Thanks for the reply, tsl. Those two Treks seem to be exactly what I'd like in a bike (and the bottom two look really great, too). Good for cummuting and carrying a few things, but they still look fun to ride around. If I'm going to stay car-free, I really think I'm going to need a bike that's fun to ride.

    That being said, I appreciate everybody's suggestions for bikes. I think it's easy to see they just want me to get a bike I'll end up liking.

    TSL, you said the yellow one was the predecessor to the trek 1.1. Did that model come with fender mounts, or did you rig it some special way?

    Quote Originally Posted by dcrowell View Post
    Welcome Carley!

    I'm in Louisville also. Keep an eye out at the cartky.org website for the next one. You'll meet some interesting people, and see some nice bikes.

    Louisville has a number of decent bike shops. Take some time and browse a few of them. Don't get pressured into buying anything yet, but you'll at least see what's out there.
    Thank goodness. Another Louisvillian. I had never heard of that website until now, but it's now bookmarked. It's a nice site. They reviewed the new bike lanes on Poplar level (not far from my house), and I'm so upset with how bad they turned out. They look more like shoulders than bike lanes. If I ride that road, I'm sure I'll be taking the lane in a lot of areas because the bike lane is small and cluttered with road debri.

    So far I've been to main Street bikes in Shelbyville, Scheller's, and Courier Bike on Frankfort Ave. I plan on stopping by Cycler's Cafe sometime in the next two weeks or so.

    Thanks for the reply!

    Quote Originally Posted by Torrilin View Post
    You can definitely be car free and ride a bike with integrated shifters and drop bars. That said... it's really good to have rack mounts!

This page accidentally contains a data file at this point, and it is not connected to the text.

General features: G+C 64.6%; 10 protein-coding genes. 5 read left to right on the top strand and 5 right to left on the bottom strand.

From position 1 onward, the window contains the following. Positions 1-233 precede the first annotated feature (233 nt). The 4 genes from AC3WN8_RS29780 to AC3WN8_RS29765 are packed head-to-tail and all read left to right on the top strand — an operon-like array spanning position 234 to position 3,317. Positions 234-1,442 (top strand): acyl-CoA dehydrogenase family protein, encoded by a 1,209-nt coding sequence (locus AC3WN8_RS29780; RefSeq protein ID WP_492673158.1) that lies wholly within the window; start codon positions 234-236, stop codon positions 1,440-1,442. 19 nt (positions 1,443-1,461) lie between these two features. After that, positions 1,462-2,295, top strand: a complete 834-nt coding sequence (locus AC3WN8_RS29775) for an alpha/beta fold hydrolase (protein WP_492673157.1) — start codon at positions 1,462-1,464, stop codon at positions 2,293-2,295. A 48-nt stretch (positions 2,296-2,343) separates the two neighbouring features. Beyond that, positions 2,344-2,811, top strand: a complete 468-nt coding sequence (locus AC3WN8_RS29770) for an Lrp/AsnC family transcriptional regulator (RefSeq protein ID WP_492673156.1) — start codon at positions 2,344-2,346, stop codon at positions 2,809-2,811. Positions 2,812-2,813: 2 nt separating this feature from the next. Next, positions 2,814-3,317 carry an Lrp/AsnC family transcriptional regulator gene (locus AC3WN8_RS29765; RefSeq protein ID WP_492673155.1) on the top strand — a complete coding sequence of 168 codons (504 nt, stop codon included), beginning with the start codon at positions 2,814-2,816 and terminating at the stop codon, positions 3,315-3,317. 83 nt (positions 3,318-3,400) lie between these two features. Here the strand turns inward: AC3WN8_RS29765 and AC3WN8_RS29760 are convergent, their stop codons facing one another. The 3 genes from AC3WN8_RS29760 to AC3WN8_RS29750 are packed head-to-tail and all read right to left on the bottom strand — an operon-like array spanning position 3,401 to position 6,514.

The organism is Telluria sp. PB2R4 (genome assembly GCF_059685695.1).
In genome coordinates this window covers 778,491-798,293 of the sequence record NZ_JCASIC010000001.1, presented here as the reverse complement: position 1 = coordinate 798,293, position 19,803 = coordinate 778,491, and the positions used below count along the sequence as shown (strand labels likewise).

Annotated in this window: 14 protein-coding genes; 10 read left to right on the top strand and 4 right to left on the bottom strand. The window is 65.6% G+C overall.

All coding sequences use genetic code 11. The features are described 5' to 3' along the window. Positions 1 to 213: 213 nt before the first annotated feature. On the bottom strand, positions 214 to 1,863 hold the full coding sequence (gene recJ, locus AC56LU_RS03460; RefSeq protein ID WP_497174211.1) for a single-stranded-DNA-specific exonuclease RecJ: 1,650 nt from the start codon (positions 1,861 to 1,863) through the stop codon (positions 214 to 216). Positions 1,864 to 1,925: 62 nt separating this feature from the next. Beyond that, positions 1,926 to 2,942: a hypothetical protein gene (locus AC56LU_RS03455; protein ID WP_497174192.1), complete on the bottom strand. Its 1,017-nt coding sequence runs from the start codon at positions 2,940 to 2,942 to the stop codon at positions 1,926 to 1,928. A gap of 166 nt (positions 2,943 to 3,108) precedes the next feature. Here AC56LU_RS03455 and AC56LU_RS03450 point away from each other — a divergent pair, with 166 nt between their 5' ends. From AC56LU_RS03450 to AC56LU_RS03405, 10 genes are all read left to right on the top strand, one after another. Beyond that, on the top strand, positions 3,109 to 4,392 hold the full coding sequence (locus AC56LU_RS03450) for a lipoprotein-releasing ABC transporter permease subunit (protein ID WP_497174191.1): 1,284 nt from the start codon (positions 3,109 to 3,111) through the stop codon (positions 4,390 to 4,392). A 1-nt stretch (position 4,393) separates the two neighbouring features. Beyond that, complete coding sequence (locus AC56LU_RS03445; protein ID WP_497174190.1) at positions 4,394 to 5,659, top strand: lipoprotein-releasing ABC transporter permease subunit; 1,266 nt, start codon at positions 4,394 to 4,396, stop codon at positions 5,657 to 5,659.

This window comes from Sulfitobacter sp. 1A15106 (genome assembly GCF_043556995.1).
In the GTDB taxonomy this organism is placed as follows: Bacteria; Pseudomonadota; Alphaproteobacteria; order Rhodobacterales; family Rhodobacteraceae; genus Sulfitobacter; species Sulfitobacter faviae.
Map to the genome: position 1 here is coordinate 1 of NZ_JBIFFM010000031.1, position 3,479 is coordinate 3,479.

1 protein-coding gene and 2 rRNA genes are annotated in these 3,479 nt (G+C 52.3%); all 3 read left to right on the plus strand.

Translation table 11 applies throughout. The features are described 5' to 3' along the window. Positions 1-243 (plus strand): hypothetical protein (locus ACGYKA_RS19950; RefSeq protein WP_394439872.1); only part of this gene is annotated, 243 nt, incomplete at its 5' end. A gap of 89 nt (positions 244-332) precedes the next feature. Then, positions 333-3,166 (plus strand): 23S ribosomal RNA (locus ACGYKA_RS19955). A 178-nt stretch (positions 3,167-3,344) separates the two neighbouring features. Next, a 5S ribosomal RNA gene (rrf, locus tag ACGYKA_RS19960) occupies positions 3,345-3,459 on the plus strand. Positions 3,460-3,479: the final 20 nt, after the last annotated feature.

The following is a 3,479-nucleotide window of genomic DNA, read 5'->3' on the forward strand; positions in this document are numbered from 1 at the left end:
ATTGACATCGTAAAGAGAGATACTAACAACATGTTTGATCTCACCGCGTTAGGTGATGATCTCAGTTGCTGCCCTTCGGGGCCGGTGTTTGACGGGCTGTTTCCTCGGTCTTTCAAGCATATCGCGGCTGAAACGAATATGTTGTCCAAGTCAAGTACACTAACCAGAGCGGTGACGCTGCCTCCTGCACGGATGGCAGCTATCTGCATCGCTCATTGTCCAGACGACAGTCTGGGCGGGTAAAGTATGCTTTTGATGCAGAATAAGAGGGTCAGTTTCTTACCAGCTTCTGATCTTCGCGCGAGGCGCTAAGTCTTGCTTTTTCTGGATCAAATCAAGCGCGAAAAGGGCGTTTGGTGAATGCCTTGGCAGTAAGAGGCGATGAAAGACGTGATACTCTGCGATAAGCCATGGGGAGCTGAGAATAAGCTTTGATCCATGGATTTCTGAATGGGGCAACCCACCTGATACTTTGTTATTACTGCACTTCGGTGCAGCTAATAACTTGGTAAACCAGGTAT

I'm a little confused as to why you'd swap tho. My partner's daily ride is a Bianchi San Jose, set up as a singlespeed. Most weeks, he puts 25-50 miles on it. The barrier to putting 100 miles a week on it is him, not the bike. He's just not that fond of long rides. It has a rack, and handles ok with a light load, say under 20lbs. If he were routinely hauling more than 20 lbs, he'd probably want to swap out the stock rear wheel for one with an internally geared hub. Partly a strength of the wheel thing, partly a strength of the rider thing.

    If you have a bike you love, I'd tend to stick with it. Most elements of a bike can be changed, so the only time to trade bikes is when the frame is your limiting factor... and given the new bikes you're liking, this probably isn't the case for your frame.
    My fixed gear is an older cheap conversion. My dad gave me the bike three years ago, but the gears were rusted and in bad condition, so I just went fixed with it since it seemed to be cheaper than restoring it the right way. I love(d) riding fixed for fun, but as a daily thing it gets old. Going up hills is difficult and going down hills is even worse because the faster you go, the faster you have to pedal. Also, my cranks aren't going to last much longer, and if I wanted to change to single speed I'd have to get an entirely new wheel. It's just not worth the trouble for how impractical it is in the first place.

    I plan on keeping my fixed gear for a secondary bike, in case my future bike is in the shop or something. It's also nice to have an extra bike so your friends without bikes can go on bike rides with you.

    Thanks for the suggestion, though. I'm commuting with my fixed gear right now and it does the job, but it's not really ideal either.

  17. #17
    tsl
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    Quote Originally Posted by Carley P. View Post
    TSL, you said the yellow one was the predecessor to the trek 1.1. Did that model come with fender mounts, or did you rig it some special way?
    Nope, nuthin' special. Rack and fender mounts were standard.

    You need to zoom in and look closely at the pic, but rack and fender mounts are still standard on the 2011 1.1. You'll see a front eyelet just behind the skewer, rear lower eyelet just above the RD hanger, and upper rack mounts where the seatstay joins the seat tube. At the rear, you'd use the same eyelet for the rack and the fender. Mount the rack leg first, then the fenderstay. The upper fender mounts go behind the brakes at both ends.

    It was last year or the year before when I last actively checked, but at that time all of the big three's entry-level road bikes came standard with rack and fender mounts. As I recall, several of the second tier's did as well.

    As you go up the line, they become a harder sell, so they disappear. You'll notice the Trek's 2-series has fender eyelets only, no upper rack mount, and they wouldn't dare waste the grams on a Madone. However, the high-end road commuter--the Portland (my orange one)--has mounts for fenders and racks, front and rear. Its stock "fenderettes" are useful only for a conversation starter. Mine has worn full fenders since day one.